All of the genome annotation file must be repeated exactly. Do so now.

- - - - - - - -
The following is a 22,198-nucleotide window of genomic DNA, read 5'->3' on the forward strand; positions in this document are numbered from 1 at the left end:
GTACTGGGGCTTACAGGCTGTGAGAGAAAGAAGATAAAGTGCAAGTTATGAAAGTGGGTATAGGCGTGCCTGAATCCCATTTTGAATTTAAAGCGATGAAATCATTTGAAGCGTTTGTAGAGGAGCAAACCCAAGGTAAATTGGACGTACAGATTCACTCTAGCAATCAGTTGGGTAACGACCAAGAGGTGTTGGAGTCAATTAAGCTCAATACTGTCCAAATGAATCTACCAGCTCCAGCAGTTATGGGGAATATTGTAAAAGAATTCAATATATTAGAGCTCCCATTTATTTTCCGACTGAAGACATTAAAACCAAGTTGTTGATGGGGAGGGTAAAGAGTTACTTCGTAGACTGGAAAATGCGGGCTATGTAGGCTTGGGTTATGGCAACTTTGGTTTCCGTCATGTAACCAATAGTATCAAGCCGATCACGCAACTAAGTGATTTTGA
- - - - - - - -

The following is a 22,198-nucleotide window of genomic DNA, read 5'->3' on the forward strand; positions in this document are numbered from 1 at the left end:
GTACTGGGGCTTACAGGCTGTGAGAGAAAGAAGATAAAGTGCAAGTTATGAAAGTGGGTATAGGCGTGCCTGAATCCCATTTTGAATTTAAAGCGATGAAATCATTTGAAGCGTTTGTAGAGGAGCAAACCCAAGGTAAATTGGACGTACAGATTCACTCTAGCAATCAGTTGGGTAACGACCAAGAGGTGTTGGAGTCAATTAAGCTCAATACTGTCCAAATGAATCTACCAGCTCCAGCAGTTATGGGGAATATTGTAAAAGAATTCAATATATTAGAGCTCCCATTTATTTTCCGACTGAAGACATTAAAACCAAGTTGTTGATGGGGAGGGTAAAGAGTTACTTCGTAGACTGGAAAATGCGGGCTATGTAGGCTTGGGTTATGGCAACTTTGGTTTCCGTCATGTAACCAATAGTATCAAGCCGATCACGCAACTAAGTGATTTTGA